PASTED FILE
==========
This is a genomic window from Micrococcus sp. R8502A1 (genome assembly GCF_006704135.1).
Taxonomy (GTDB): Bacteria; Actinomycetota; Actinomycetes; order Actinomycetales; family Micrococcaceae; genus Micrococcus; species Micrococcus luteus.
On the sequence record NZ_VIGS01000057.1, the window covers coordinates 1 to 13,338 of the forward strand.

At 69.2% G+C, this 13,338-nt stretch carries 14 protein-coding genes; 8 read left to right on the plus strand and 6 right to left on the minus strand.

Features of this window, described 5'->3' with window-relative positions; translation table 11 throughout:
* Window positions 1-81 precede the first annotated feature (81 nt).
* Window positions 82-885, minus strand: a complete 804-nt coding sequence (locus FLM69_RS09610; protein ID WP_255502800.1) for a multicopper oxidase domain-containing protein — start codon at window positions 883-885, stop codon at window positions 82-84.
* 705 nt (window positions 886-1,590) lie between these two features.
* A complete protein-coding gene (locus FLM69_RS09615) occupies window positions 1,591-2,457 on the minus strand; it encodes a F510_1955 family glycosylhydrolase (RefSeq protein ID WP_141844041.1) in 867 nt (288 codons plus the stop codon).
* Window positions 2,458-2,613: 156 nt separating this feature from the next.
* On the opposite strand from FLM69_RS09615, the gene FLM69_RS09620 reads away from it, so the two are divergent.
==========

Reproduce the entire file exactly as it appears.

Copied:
This is a genomic window from Micrococcus sp. R8502A1 (genome assembly GCF_006704135.1).
Taxonomy (GTDB): Bacteria; Actinomycetota; Actinomycetes; order Actinomycetales; family Micrococcaceae; genus Micrococcus; species Micrococcus luteus.
On the sequence record NZ_VIGS01000057.1, the window covers coordinates 1 to 13,338 of the forward strand.

At 69.2% G+C, this 13,338-nt stretch carries 14 protein-coding genes; 8 read left to right on the plus strand and 6 right to left on the minus strand.

Features of this window, described 5'->3' with window-relative positions; translation table 11 throughout:
* Window positions 1-81 precede the first annotated feature (81 nt).
* Window positions 82-885, minus strand: a complete 804-nt coding sequence (locus FLM69_RS09610; protein ID WP_255502800.1) for a multicopper oxidase domain-containing protein — start codon at window positions 883-885, stop codon at window positions 82-84.
* 705 nt (window positions 886-1,590) lie between these two features.
* A complete protein-coding gene (locus FLM69_RS09615) occupies window positions 1,591-2,457 on the minus strand; it encodes a F510_1955 family glycosylhydrolase (RefSeq protein ID WP_141844041.1) in 867 nt (288 codons plus the stop codon).
* Window positions 2,458-2,613: 156 nt separating this feature from the next.
* On the opposite strand from FLM69_RS09615, the gene FLM69_RS09620 reads away from it, so the two are divergent.